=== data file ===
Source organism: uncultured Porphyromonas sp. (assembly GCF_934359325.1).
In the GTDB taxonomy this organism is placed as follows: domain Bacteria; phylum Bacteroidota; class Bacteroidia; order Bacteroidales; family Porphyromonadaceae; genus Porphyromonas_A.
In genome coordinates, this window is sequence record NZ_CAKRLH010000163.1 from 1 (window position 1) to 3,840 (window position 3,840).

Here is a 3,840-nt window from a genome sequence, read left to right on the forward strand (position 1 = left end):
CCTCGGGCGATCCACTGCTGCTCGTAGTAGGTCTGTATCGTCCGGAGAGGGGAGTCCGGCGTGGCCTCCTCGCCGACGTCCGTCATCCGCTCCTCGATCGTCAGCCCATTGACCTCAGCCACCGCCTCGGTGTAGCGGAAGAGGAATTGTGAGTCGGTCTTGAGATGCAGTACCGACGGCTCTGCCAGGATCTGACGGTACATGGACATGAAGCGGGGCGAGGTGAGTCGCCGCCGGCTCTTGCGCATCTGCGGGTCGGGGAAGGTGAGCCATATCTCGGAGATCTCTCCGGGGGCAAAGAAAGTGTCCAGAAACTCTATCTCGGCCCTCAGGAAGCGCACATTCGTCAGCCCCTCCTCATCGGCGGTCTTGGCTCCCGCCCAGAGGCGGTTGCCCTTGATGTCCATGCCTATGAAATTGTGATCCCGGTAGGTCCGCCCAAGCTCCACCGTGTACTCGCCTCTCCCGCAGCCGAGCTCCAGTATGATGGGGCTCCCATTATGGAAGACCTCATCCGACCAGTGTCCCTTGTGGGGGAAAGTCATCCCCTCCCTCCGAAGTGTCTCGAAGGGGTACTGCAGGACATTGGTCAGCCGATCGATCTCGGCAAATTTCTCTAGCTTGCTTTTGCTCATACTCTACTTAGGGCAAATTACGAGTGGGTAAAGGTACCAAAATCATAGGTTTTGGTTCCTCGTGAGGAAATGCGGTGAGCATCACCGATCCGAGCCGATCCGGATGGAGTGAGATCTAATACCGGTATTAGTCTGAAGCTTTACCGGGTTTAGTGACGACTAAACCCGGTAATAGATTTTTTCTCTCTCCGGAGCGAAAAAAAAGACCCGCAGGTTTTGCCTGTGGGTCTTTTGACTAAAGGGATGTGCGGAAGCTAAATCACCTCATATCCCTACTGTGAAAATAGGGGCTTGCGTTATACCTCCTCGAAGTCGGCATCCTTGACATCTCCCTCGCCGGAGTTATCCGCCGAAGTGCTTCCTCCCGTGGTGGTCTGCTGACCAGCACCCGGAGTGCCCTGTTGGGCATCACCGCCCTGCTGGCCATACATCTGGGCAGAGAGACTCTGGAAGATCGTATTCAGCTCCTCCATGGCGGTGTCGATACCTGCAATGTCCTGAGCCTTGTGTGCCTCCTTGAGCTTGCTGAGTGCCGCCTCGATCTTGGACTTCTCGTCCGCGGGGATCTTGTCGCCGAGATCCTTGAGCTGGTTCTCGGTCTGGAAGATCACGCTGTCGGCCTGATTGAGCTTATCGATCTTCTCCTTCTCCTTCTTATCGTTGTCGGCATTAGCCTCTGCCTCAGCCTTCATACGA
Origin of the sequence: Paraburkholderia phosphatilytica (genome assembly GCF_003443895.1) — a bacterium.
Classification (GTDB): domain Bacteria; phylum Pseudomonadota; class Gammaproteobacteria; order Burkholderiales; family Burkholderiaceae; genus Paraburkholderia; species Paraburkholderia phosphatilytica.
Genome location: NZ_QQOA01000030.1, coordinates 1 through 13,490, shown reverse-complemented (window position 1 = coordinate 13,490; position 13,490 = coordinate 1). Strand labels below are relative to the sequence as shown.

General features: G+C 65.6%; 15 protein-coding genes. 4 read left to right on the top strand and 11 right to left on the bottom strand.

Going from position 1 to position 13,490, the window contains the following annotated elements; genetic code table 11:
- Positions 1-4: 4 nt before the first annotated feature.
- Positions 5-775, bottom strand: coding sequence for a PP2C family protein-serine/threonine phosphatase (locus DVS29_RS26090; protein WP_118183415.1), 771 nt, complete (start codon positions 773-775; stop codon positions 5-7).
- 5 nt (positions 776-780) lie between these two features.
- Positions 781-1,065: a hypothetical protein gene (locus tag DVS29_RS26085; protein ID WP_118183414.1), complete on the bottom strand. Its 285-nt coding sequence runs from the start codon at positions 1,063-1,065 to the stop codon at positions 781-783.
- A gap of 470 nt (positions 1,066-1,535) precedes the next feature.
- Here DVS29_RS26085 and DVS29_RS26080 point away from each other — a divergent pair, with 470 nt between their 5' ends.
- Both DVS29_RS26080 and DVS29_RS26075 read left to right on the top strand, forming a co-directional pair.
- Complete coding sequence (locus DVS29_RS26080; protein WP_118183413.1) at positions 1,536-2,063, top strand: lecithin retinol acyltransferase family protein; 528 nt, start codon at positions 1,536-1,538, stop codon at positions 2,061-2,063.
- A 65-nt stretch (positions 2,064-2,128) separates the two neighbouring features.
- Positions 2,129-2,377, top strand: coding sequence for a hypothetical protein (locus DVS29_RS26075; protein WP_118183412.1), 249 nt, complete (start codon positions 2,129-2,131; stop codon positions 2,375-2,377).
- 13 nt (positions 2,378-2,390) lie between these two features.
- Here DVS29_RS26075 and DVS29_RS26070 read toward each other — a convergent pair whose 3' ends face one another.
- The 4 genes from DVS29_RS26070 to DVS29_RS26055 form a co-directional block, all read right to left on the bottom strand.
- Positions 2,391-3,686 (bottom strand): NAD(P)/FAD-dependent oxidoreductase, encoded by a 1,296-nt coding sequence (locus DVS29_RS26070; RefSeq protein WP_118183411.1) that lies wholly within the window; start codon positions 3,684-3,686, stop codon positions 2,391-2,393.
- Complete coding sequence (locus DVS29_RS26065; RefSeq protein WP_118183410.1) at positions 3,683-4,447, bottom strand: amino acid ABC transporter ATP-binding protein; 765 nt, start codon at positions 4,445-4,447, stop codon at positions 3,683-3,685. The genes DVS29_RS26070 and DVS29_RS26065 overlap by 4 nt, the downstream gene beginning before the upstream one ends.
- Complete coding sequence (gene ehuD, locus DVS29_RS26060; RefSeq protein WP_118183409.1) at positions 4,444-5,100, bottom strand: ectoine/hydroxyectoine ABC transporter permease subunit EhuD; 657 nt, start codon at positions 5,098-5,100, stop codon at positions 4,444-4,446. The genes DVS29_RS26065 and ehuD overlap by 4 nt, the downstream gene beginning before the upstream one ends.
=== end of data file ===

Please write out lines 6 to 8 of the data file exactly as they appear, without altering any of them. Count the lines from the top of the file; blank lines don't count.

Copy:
Origin of the sequence: Paraburkholderia phosphatilytica (genome assembly GCF_003443895.1) — a bacterium.
Classification (GTDB): domain Bacteria; phylum Pseudomonadota; class Gammaproteobacteria; order Burkholderiales; family Burkholderiaceae; genus Paraburkholderia; species Paraburkholderia phosphatilytica.
Genome location: NZ_QQOA01000030.1, coordinates 1 through 13,490, shown reverse-complemented (window position 1 = coordinate 13,490; position 13,490 = coordinate 1). Strand labels below are relative to the sequence as shown.